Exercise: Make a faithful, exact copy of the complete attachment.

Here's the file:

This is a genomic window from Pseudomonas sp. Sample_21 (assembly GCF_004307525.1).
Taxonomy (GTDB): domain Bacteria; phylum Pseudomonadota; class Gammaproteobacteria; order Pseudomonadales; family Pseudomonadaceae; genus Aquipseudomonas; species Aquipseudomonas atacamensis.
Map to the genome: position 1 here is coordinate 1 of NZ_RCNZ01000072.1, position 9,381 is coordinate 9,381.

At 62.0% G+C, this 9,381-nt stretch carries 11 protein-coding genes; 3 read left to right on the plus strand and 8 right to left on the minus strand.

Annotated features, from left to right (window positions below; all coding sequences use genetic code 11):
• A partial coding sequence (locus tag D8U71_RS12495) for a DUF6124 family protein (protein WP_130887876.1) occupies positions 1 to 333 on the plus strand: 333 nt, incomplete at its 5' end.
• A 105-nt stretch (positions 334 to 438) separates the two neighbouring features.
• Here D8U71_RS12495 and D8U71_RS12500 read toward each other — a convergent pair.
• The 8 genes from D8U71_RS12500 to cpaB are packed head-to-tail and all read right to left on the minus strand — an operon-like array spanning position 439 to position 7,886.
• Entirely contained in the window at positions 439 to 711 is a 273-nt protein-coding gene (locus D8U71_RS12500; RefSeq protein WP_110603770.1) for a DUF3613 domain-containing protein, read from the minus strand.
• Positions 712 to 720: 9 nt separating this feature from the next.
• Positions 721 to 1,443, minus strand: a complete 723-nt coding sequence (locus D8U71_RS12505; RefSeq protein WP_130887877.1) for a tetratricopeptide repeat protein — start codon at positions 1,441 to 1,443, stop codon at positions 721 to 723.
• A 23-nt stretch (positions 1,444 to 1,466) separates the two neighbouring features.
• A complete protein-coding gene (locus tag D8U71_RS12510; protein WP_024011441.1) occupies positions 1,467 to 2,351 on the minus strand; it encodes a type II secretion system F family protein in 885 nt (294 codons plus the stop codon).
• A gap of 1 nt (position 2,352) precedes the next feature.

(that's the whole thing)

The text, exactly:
This is a genomic window from Pseudomonas sp. Sample_21 (assembly GCF_004307525.1).
Taxonomy (GTDB): domain Bacteria; phylum Pseudomonadota; class Gammaproteobacteria; order Pseudomonadales; family Pseudomonadaceae; genus Aquipseudomonas; species Aquipseudomonas atacamensis.
Map to the genome: position 1 here is coordinate 1 of NZ_RCNZ01000072.1, position 9,381 is coordinate 9,381.

At 62.0% G+C, this 9,381-nt stretch carries 11 protein-coding genes; 3 read left to right on the plus strand and 8 right to left on the minus strand.

Annotated features, from left to right (window positions below; all coding sequences use genetic code 11):
• A partial coding sequence (locus tag D8U71_RS12495) for a DUF6124 family protein (protein WP_130887876.1) occupies positions 1 to 333 on the plus strand: 333 nt, incomplete at its 5' end.
• A 105-nt stretch (positions 334 to 438) separates the two neighbouring features.
• Here D8U71_RS12495 and D8U71_RS12500 read toward each other — a convergent pair.
• The 8 genes from D8U71_RS12500 to cpaB are packed head-to-tail and all read right to left on the minus strand — an operon-like array spanning position 439 to position 7,886.
• Entirely contained in the window at positions 439 to 711 is a 273-nt protein-coding gene (locus D8U71_RS12500; RefSeq protein WP_110603770.1) for a DUF3613 domain-containing protein, read from the minus strand.
• Positions 712 to 720: 9 nt separating this feature from the next.
• Positions 721 to 1,443, minus strand: a complete 723-nt coding sequence (locus D8U71_RS12505; RefSeq protein WP_130887877.1) for a tetratricopeptide repeat protein — start codon at positions 1,441 to 1,443, stop codon at positions 721 to 723.
• A 23-nt stretch (positions 1,444 to 1,466) separates the two neighbouring features.
• A complete protein-coding gene (locus tag D8U71_RS12510; protein WP_024011441.1) occupies positions 1,467 to 2,351 on the minus strand; it encodes a type II secretion system F family protein in 885 nt (294 codons plus the stop codon).
• A gap of 1 nt (position 2,352) precedes the next feature.